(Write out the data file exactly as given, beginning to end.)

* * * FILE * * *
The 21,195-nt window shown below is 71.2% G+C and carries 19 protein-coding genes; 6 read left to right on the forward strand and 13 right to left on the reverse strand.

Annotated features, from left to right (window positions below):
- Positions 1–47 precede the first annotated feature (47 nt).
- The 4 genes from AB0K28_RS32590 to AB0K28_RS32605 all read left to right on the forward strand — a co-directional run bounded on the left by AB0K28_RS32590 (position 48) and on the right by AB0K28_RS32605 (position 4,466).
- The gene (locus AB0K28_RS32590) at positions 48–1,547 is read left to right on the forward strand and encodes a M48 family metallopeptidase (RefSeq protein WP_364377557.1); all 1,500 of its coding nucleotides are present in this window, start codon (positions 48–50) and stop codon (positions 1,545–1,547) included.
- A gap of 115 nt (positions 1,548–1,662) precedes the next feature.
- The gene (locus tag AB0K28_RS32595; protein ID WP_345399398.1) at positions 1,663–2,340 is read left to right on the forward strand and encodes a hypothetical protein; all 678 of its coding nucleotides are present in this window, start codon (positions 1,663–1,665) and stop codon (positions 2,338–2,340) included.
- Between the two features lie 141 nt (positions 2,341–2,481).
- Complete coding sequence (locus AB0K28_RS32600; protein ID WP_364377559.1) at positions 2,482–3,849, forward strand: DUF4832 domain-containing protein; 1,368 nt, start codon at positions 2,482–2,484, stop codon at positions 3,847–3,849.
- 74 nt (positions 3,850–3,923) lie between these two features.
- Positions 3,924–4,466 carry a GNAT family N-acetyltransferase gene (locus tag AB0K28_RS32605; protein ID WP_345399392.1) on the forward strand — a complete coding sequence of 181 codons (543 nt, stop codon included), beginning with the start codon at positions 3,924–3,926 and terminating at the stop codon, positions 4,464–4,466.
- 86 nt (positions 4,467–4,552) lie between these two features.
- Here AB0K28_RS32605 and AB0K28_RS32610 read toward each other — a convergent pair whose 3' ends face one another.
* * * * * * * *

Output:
The 21,195-nt window shown below is 71.2% G+C and carries 19 protein-coding genes; 6 read left to right on the forward strand and 13 right to left on the reverse strand.

Annotated features, from left to right (window positions below):
- Positions 1–47 precede the first annotated feature (47 nt).
- The 4 genes from AB0K28_RS32590 to AB0K28_RS32605 all read left to right on the forward strand — a co-directional run bounded on the left by AB0K28_RS32590 (position 48) and on the right by AB0K28_RS32605 (position 4,466).
- The gene (locus AB0K28_RS32590) at positions 48–1,547 is read left to right on the forward strand and encodes a M48 family metallopeptidase (RefSeq protein WP_364377557.1); all 1,500 of its coding nucleotides are present in this window, start codon (positions 48–50) and stop codon (positions 1,545–1,547) included.
- A gap of 115 nt (positions 1,548–1,662) precedes the next feature.
- The gene (locus tag AB0K28_RS32595; protein ID WP_345399398.1) at positions 1,663–2,340 is read left to right on the forward strand and encodes a hypothetical protein; all 678 of its coding nucleotides are present in this window, start codon (positions 1,663–1,665) and stop codon (positions 2,338–2,340) included.
- Between the two features lie 141 nt (positions 2,341–2,481).
- Complete coding sequence (locus AB0K28_RS32600; protein ID WP_364377559.1) at positions 2,482–3,849, forward strand: DUF4832 domain-containing protein; 1,368 nt, start codon at positions 2,482–2,484, stop codon at positions 3,847–3,849.
- 74 nt (positions 3,850–3,923) lie between these two features.
- Positions 3,924–4,466 carry a GNAT family N-acetyltransferase gene (locus tag AB0K28_RS32605; protein ID WP_345399392.1) on the forward strand — a complete coding sequence of 181 codons (543 nt, stop codon included), beginning with the start codon at positions 3,924–3,926 and terminating at the stop codon, positions 4,464–4,466.
- 86 nt (positions 4,467–4,552) lie between these two features.
- Here AB0K28_RS32605 and AB0K28_RS32610 read toward each other — a convergent pair whose 3' ends face one another.